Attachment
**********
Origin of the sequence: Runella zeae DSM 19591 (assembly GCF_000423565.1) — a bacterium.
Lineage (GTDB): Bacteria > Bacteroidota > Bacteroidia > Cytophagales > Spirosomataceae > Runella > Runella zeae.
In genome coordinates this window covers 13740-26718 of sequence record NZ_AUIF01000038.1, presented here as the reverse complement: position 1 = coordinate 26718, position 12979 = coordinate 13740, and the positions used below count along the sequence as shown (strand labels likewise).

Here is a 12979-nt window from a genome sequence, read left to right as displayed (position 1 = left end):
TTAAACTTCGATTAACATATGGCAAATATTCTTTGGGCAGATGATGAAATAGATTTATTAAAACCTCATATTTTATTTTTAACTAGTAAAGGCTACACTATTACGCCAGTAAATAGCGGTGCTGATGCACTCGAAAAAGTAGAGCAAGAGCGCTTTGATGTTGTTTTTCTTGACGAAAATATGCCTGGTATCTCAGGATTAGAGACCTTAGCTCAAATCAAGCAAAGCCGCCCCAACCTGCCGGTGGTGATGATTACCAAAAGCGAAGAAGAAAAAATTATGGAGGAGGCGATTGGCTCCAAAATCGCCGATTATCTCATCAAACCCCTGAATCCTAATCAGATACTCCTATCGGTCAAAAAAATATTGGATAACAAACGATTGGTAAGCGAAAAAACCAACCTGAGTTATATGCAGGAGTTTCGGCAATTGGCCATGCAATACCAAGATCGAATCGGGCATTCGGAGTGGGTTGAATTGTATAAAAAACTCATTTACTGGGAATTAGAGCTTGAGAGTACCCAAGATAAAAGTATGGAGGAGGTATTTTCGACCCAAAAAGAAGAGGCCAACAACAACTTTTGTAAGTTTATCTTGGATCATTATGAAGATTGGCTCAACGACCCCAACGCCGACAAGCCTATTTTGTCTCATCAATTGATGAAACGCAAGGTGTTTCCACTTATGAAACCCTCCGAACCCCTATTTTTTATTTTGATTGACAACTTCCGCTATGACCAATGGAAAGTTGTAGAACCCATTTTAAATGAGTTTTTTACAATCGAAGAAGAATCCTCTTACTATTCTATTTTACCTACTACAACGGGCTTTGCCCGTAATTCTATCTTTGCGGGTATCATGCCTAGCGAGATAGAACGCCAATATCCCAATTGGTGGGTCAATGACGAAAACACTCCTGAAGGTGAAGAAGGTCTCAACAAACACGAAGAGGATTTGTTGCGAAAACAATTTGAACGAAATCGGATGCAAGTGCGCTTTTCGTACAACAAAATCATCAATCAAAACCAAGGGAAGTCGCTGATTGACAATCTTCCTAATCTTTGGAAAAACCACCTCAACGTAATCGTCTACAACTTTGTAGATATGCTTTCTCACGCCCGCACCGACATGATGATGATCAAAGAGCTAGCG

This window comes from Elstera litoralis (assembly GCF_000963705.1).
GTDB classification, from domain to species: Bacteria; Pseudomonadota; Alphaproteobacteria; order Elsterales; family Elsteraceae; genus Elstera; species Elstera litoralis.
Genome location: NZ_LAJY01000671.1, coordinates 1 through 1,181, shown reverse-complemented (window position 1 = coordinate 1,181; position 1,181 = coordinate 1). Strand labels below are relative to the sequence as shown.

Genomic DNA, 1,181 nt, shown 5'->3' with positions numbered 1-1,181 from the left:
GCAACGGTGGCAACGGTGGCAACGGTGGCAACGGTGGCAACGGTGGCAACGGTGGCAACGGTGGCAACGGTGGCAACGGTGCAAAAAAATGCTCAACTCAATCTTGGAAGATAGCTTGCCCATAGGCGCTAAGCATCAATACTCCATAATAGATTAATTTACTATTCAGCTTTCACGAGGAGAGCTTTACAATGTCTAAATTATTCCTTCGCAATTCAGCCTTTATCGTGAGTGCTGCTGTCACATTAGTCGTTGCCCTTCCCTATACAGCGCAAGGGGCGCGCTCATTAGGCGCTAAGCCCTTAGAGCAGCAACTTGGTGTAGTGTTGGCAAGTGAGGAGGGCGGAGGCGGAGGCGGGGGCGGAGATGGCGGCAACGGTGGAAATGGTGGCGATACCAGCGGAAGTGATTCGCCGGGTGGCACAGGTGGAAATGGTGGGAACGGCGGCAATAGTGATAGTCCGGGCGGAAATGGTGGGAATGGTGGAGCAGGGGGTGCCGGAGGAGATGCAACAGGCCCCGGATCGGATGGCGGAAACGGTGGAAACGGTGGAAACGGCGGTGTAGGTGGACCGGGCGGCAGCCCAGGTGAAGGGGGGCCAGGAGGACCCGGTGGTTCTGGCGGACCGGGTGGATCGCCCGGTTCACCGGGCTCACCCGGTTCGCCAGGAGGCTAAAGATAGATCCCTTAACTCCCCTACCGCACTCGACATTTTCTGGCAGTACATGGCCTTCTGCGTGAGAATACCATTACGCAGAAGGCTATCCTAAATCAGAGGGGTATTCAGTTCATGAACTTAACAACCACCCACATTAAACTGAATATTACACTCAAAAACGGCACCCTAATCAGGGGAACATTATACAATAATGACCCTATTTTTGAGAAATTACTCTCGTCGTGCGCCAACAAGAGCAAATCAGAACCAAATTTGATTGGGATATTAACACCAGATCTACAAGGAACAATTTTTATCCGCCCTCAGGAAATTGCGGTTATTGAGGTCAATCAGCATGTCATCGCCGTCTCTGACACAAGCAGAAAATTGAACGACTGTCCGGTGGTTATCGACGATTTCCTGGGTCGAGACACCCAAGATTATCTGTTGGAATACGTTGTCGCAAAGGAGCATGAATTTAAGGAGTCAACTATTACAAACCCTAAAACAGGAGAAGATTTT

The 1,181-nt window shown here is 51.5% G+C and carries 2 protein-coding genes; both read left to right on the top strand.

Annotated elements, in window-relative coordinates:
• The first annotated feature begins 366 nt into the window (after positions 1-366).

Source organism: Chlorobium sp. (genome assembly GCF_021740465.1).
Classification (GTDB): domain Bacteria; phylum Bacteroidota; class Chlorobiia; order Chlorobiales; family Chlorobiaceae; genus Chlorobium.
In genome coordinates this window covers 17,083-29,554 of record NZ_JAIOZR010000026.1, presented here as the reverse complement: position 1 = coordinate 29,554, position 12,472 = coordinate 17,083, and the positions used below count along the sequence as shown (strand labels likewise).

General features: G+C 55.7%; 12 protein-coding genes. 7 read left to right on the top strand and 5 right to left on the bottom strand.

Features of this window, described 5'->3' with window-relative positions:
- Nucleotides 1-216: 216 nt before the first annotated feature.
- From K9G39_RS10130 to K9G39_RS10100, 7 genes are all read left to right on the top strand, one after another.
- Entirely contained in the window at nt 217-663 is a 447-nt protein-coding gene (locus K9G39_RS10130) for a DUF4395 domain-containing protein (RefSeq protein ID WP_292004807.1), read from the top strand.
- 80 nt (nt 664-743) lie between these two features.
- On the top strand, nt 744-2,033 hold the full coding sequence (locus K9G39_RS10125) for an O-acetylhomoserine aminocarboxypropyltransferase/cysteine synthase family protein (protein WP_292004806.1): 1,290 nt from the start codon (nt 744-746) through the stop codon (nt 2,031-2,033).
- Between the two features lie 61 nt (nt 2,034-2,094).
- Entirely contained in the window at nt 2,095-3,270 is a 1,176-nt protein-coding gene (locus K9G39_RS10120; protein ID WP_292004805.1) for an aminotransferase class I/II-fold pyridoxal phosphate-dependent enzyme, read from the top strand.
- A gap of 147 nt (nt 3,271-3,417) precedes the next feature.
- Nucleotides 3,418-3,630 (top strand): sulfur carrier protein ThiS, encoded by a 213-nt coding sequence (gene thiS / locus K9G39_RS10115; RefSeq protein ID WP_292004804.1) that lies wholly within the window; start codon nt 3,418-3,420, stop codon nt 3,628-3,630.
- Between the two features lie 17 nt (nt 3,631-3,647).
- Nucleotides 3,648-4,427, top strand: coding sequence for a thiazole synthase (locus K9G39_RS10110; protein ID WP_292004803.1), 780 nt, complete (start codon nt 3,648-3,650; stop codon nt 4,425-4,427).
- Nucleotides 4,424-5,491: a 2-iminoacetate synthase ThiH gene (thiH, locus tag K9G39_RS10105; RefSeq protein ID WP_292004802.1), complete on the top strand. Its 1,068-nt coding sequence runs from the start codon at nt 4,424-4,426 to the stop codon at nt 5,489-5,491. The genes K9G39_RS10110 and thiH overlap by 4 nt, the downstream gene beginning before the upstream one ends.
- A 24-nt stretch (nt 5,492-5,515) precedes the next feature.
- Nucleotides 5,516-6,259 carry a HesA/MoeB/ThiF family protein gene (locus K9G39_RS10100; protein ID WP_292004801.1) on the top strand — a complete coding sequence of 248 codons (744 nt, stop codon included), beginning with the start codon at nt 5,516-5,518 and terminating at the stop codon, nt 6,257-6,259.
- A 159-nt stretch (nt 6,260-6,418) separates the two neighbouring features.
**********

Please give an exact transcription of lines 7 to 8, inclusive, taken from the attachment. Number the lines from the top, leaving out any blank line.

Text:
GTDB classification, from domain to species: Bacteria; Pseudomonadota; Alphaproteobacteria; order Elsterales; family Elsteraceae; genus Elstera; species Elstera litoralis.
Genome location: NZ_LAJY01000671.1, coordinates 1 through 1,181, shown reverse-complemented (window position 1 = coordinate 1,181; position 1,181 = coordinate 1). Strand labels below are relative to the sequence as shown.